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New South bend lathe/machinery thoughts

sfeile

Plastic
Joined
Dec 14, 2022
I work as a maintenance wannabe machinist at a wood processing plant. I often make/replicate custom parts to keep our small fleet of old machinery running.
Right now I am running an old Cincinnati hydrashift 13x48. I also have a much older 16x60 flat belt driven south bend. Both are just plain worn out.
The company is looking into updating a lot of machines on the floor. I may have them convinced to update my little shop also.
I was looking at a south bend 16x60 tool room lathe to kind of replace both in one go, as well as increase my capacity to include metric turning since most new anything is metric.

So my question is does anyone have any experience with the new south bend equipment. Good or bad, or better options are welcome. Manual options though please, as my limited aincient schooling does not include cnc programming.
I'm looking to upgrade my mill also, and debating on getting the pair, or looking for a Bridgeport.
 
I have had one of the 13x30 8 speed South Bends for almost 9 years and it has never had a problem. From my limited experience in metal working it it much better than the Chinese offerings and better than other Taiwanese machines not as good as the Korean or Japanese. I have changed out the motor to a 3 phase with a VFD for softer starts, speed range flexibility and dynamic braking. My primary uses gunsmithing and part repair for friends and fittings for my volunteer FD. Customer service from Grizzly has been good and the accessories are also good quality. I also have a 9x42 variable speed SB mill that has also done well. One of my friends and mentor that sent 40 years in the trade says that he is impressed with the machines.
 
it's just a name ..."the one you trust" . has no connection with the O'brien brothers ,
any more than "the RKL" lathe that "leblond" has to do with the man..RK Leblond ..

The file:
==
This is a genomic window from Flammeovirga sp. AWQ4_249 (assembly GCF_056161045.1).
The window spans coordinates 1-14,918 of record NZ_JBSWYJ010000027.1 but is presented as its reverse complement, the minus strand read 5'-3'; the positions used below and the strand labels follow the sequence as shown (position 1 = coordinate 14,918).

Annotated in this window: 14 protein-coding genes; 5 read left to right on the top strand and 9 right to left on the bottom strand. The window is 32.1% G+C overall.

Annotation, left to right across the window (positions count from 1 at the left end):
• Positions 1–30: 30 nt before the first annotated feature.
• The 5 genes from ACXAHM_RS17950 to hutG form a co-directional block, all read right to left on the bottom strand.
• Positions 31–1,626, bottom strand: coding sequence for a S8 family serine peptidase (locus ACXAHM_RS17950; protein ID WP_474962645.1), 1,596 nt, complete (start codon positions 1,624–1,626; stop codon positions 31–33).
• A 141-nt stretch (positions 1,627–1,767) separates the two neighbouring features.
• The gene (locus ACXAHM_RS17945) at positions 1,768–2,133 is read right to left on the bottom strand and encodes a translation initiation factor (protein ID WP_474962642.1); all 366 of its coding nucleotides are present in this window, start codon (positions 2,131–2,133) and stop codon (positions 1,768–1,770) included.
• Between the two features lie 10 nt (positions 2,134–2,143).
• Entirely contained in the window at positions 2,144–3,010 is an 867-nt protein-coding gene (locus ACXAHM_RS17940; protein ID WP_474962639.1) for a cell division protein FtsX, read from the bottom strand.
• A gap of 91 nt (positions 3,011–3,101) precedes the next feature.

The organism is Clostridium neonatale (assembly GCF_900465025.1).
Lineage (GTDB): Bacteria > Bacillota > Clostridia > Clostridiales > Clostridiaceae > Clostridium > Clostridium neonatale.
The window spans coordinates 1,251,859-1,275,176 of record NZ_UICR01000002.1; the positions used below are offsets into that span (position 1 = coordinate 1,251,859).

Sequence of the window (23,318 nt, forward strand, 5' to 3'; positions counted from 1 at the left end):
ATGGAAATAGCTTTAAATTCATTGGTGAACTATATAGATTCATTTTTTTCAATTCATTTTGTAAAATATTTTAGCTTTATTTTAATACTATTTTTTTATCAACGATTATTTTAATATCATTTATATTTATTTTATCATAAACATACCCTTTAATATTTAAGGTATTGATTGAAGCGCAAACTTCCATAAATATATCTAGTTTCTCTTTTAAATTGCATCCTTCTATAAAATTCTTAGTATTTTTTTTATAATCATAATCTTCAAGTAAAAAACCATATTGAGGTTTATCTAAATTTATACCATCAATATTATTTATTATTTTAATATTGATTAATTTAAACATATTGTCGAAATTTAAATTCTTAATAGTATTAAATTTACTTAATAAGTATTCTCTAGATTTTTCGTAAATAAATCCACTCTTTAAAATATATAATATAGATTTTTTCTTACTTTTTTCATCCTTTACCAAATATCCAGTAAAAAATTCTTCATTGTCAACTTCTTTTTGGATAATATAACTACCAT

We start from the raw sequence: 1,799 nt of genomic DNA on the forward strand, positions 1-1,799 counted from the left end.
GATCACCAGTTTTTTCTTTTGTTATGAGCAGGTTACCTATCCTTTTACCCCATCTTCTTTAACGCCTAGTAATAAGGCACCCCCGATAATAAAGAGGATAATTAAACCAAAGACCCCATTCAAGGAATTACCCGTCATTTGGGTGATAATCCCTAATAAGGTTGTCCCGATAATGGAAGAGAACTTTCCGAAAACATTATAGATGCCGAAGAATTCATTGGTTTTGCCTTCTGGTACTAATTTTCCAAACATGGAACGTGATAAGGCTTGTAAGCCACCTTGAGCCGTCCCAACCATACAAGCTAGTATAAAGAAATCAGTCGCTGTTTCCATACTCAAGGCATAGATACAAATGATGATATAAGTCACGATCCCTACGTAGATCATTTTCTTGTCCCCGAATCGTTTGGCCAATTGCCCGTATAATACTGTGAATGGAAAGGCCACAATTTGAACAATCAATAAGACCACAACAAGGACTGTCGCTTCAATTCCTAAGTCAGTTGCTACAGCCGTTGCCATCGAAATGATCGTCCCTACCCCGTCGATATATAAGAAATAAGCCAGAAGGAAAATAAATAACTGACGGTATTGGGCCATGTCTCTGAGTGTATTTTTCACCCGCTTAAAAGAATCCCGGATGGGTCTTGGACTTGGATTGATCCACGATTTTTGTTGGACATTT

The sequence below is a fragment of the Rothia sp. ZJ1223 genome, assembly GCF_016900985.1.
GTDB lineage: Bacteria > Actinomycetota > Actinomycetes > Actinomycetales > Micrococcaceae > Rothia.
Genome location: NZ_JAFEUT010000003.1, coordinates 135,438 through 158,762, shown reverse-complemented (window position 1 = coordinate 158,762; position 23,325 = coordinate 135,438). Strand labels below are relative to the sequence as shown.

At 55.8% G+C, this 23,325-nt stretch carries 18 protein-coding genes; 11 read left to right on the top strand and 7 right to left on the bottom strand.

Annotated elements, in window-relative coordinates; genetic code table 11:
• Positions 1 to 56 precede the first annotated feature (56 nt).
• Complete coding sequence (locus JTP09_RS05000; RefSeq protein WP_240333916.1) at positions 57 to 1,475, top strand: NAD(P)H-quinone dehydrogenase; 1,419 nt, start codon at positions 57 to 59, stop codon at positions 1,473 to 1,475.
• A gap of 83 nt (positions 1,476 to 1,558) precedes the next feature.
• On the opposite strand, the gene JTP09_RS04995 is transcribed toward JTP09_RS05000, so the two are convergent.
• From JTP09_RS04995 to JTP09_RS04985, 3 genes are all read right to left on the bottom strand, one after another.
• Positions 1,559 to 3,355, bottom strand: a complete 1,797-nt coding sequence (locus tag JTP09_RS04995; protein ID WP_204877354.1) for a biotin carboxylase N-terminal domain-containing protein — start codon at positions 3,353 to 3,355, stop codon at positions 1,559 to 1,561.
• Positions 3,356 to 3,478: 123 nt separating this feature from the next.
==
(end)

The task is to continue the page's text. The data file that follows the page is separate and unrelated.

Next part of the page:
they might be ok machines, but might also be JET or Republic or ___ in sheeps clothing or paint . i'd suggest being machine model specific, as they may be sourced
from you may not know, until it's too late.
be careful . good luck.
 
Once you get into the bigger sizes (16x60) asian machines ,the standard of fit and finish seems quite good .......spare parts is always an issue with imports,and an assured supply is essential for a machine that should last at least 20 years .................You have plenty of experience with lathes ,so my advice is go inspect what the big importers have on offer.................and for sure the advice on leadscrews .......you can have either metric or inch ,which means there is going to be some inconvenience either way
 
Sorry for the late reply. Been a lot going on. Thanks for the comments and especially the advice on the lead screw.
 
My advice,.....when you are purchasing for your employer (your job) ,then buy new with a warranty .....these things inevitably have to go through management ,which takes time,and you may have to present a written report ..........I hope it doesnt turn into an episode from Seinfeld.
 
I really like the new LeBlond lathes. They provide excellent support, which is not so common on Asian machines. I like the D1-6 spindle for very common accessories. I like the large spindle bore. Get whatever machine you choose with all the attachments and accessories, because they may not be available later, including a TA. One more point, get as many spindle speeds as possible. A VFD is NOT a substitute for gears.
 
My advice,.....when you are purchasing for your employer (your job) ,then buy new with a warranty .....these things inevitably have to go through management ,which takes time,and you may have to present a written report ..........I hope it doesnt turn into an episode from Seinfeld.
Little company. Two brothers have their name on the shingle. One is the president of the company, and the other is head of maintenance. (My direct boss.) Both are on board and told me to pick what I needed. Definitely going with a new machine.
 
Why bother paying the market up of some branded tool when it actually has nothing to do with the original company. Buy a machine you can get support for and is well built. I bough a Acra a few years ago and its a very well built machine. Still holds tolerances without issue. Its a rebranded Chin Hung from Taiwan:

It does have a standard lead screw, so I have to lock the half nut in and just stop and start the machine. Its not a problem. I just threaded a bunch of studs to a shoulder last week.
 








 
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